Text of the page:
However, from stage 18, the similarity coefficients start changing to higher values till the values reach 257.481, which is stage 18. After this stage, there is substantial change till the coefficient value reaches 443. In the next stage, it can be observed that the coefficient value becomes huge (2099). From (Table 4), it can further be observed that there are three stages at which the algorithms have taken a chance to merge into three different clusters. When clusters are joined, they are subsequently given membership based on the minimum value of the two in terms of distance computed by algorithms as shown in (Table 5). To validate the membership of the variables concerning different clusters/groups, different distance measures and clustering methods were applied to find the stability of the solution, and the following output was realised based on the data points/attributes/features.

Table 5 gives the outcome of the clustering process. It can be observed from Table 5 that it has formed three groups of indicators. The selection of the three groups was based on prior knowledge about the nature of GLCM metrics. The prior information was derived from the mathematical expressions of GLCM metrics (indicators) and from the correlation matrix constructed in the previous step to decide the number of groups/clusters that are three.

As shown in Figure 11, the Venn diagram is based on the outcome of the agglomerative clustering (single solution) using the Nearest Neighbour method with normalised data. The Nearest Neighbour method uses squared Euclidean distance for computing distances. Other methods (between groups linkage, within groups linkage, centroid clustering, furthest neighbour, median clustering, Ward’s method) were also employed to validate the clustering membership outcome from this method. This was found that all the methods gave a similar output.

3.7.1. Profiling of Clusters for Trait Analysis

In this section, we profile the clusters in two ways: first, it was at a level of GLCM metrics, and secondly, inferences have been derived from the cluster analysis that has agronomical application.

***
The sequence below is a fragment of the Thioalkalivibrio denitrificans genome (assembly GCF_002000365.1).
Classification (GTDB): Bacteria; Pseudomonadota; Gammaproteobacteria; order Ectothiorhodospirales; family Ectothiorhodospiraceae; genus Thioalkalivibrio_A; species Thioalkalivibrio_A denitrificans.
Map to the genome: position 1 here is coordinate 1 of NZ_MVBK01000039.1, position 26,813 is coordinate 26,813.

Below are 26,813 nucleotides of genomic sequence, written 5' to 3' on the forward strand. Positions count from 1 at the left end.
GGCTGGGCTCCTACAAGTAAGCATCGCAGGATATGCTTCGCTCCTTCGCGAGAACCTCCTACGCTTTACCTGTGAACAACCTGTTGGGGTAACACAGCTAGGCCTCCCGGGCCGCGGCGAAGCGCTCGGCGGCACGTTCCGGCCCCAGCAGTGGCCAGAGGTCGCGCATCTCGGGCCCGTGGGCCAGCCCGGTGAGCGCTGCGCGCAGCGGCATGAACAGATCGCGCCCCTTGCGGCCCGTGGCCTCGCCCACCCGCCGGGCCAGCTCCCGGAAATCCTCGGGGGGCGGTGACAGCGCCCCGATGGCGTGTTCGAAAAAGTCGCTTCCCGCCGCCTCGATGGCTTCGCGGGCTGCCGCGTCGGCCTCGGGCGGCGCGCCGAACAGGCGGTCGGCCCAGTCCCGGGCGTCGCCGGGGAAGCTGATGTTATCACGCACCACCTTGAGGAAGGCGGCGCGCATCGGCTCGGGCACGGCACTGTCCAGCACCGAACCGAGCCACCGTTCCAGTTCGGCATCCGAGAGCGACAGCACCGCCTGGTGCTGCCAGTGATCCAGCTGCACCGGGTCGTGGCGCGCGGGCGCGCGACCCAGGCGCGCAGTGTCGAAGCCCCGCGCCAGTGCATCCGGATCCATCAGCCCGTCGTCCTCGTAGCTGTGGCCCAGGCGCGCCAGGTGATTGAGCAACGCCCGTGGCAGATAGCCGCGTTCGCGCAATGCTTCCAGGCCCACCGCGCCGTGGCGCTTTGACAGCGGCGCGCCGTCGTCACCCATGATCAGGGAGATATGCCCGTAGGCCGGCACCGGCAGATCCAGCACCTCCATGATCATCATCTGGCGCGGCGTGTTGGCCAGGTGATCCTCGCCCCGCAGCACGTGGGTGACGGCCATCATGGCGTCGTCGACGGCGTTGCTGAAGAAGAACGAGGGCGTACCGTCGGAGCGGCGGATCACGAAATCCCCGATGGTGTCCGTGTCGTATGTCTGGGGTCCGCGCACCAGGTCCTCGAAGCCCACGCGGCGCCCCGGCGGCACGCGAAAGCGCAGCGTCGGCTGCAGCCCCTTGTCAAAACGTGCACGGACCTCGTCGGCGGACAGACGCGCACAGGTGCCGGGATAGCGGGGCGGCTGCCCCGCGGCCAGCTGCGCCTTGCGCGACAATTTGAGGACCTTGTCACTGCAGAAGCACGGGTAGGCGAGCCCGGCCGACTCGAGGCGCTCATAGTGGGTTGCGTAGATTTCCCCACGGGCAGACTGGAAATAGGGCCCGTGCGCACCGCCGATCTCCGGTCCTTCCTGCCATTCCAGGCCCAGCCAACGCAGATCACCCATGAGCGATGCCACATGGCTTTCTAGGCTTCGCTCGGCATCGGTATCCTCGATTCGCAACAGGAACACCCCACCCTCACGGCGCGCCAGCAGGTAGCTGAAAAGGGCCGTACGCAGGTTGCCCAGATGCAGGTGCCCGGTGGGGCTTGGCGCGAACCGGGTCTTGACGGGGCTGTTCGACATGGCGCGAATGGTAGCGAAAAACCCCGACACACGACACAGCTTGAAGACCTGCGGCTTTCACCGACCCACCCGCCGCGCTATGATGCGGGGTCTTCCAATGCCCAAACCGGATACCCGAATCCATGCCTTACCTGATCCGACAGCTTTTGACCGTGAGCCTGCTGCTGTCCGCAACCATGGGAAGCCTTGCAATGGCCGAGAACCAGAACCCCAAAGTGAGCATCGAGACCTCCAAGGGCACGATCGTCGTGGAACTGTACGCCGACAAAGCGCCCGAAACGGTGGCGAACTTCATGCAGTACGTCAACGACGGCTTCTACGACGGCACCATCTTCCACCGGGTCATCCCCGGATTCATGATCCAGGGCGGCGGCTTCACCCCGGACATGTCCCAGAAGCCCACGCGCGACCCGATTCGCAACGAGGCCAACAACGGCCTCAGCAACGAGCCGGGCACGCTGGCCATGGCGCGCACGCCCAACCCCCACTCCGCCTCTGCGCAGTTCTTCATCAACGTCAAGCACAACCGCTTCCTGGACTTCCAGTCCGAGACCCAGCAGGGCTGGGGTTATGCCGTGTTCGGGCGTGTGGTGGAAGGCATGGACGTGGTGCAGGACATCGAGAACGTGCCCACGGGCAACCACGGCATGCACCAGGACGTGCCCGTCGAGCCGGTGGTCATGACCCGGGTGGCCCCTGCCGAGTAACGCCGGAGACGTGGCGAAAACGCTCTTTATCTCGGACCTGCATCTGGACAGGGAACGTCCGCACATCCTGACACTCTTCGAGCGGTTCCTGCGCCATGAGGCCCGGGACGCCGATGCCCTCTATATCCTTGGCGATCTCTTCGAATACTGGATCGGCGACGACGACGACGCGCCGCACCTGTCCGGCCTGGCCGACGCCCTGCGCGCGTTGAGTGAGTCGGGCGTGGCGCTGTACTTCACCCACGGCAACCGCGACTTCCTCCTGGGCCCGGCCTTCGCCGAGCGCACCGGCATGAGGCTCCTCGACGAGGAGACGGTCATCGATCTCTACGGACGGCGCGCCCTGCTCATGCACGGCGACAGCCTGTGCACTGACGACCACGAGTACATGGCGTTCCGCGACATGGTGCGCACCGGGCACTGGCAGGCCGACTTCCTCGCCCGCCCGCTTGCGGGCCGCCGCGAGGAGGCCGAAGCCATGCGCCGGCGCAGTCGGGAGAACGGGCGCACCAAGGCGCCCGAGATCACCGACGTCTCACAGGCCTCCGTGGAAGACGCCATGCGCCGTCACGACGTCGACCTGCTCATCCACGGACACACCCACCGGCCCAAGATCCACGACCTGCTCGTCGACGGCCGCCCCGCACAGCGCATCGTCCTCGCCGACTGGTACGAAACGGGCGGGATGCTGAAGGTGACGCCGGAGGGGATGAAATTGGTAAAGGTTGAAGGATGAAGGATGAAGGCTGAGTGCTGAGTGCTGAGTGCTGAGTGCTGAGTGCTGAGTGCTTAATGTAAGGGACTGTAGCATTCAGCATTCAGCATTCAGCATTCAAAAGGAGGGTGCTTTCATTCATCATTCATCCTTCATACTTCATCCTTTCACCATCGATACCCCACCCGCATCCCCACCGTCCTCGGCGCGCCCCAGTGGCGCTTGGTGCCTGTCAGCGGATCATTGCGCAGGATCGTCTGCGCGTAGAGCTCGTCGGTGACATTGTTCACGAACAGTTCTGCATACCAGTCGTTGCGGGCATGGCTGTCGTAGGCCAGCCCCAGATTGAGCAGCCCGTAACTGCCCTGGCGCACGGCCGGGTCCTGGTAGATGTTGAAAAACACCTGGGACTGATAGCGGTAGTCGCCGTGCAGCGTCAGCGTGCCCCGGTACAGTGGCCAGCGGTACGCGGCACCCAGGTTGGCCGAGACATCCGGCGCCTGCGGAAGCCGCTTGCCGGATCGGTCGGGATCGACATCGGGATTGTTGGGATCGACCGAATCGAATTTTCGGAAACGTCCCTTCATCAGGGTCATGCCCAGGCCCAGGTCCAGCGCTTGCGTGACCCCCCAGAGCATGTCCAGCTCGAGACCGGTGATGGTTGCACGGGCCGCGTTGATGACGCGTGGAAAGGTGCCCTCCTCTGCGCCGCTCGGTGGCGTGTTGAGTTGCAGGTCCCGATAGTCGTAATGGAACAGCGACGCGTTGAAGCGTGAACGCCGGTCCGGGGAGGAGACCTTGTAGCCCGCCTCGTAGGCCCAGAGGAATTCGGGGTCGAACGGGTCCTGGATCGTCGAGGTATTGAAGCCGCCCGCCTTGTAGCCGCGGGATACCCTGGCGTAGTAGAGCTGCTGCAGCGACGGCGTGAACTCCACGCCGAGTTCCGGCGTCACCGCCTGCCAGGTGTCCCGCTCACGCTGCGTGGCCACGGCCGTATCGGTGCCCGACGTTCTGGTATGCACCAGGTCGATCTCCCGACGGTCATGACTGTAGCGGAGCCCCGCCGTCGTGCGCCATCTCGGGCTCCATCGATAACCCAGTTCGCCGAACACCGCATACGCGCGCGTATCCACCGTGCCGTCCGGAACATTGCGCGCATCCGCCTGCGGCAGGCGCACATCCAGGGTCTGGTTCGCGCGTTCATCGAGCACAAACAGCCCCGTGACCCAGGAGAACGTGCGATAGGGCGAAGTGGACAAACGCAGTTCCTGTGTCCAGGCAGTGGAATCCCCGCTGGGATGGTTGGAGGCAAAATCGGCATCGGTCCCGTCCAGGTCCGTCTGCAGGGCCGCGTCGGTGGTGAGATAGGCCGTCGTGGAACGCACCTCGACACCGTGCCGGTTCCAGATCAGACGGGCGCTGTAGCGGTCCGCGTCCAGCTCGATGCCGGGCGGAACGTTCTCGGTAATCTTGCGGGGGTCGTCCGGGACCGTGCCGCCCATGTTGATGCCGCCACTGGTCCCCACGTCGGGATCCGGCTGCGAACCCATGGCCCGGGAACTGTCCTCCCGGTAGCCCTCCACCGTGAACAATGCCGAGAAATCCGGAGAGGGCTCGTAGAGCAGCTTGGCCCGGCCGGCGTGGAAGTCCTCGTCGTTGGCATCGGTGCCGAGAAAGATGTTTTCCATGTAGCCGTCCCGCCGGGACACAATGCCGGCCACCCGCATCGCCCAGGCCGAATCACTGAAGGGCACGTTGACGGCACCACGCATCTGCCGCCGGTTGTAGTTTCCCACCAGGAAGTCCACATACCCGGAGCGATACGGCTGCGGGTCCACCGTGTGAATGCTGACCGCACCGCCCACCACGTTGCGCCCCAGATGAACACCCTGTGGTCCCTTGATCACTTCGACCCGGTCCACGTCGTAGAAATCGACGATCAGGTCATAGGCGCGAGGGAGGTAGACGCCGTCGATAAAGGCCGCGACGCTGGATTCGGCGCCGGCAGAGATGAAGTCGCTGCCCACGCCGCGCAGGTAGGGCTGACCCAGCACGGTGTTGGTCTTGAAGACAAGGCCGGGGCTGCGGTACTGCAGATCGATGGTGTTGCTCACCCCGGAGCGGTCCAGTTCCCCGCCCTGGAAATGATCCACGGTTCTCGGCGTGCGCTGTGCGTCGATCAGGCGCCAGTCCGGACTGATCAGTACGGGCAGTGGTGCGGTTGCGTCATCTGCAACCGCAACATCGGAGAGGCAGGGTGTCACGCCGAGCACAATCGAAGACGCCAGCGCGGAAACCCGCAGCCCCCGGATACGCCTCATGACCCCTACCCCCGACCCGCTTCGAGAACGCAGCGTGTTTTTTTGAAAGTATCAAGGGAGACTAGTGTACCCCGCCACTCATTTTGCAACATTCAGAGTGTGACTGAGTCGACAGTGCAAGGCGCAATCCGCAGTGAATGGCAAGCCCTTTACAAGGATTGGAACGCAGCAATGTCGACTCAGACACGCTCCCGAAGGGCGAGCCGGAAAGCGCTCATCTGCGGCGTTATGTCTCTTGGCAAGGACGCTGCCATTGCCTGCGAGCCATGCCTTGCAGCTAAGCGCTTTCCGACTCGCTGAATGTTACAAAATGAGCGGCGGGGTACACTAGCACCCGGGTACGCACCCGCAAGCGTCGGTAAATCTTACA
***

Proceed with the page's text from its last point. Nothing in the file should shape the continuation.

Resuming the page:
(1) Cluster I. This is the biggest cluster out of the three. The clustering process has found fifteen GLCM metrics hanging together, namely, “autoc,” “contr,” “corrm,” “corrp,” “cprom,” “cshad,” “dissi,” “entro,” “sosvh,” “savgh,” “senth,” “dvarth,” “denth,” “idmnc,” and “svarh.” It can be observed from their definition that most of these descriptors involve variance-based computations. The value of the metrics, contrast (local variations), and cluster-shade (skewness) indicate the texture present in the image. The cprom descriptor hints at the degree of symmetry in the image matrix. The change in the image’s skewness value indicates that the image’s symmetry gets impacted. This is also true; i.e., when the symmetry in the image changes the skewness also changes. This implies that whenever a slight change is induced in the wheat canopy due to some stimuli or stress; these variables will significantly change. The GLCM variables “sosvh” and “svarh” give information on changes that occur in terms of mean and variance. Since these variables have a strong relationship with each other according to correlation and factor analysis, it can be safely inferred that both these variables hang together. The variable “savgh” indicates the dispersion of pixels, which again gets impacted due to changes in mean and variance. The variables “autoc” indicates the consistency of coarseness in a pattern. It appears that changes in skewness and shift in symmetry create rapid changes in the coarseness of the image matrix. Mathematically, it is clear that if there are changes in the intensity of pixels and shifts in pixel positions (skewness and symmetry), the variance of pixel intensity also varies. Based on these facts, 15 variables/indicators have been identified that “hang together” or “change together” whenever there is a change in wheat plant canopy characterisation.

(2) Cluster II. Two GLCM metrics “inf1he” and “inf2h” form the third cluster. These GLCM metrics compute the dependency between the X and Y pixels by using probability, correlation, and information theory. The agglomeration algorithms seem to give membership to both these metrics in the same group because both these metrics give a similar type of information.

In summary, it can be observed that all of the 23 GLCM metrics give hints about different changes that are occurring in the wheat canopy. GLCM metrics can be grouped into three types, namely, “contrast group” (contrast, cluster shade, and cluster prominence), “Orderliness” (entropy and energy), and the last group consisting of metrics that give statistical characteristics and descriptions about the texture. Using GLCM metrics, many types of trait analysis of the wheat canopy can be done, and inferences can be drawn. This work also helps in bringing clarity and control in understanding the changes the wheat plant undergoes during the vegetative growth stage due to water stress (as the database consists of 594 instances of water stress also). This understanding helps to improve the quality and quantity of the breed by taking corrective steps.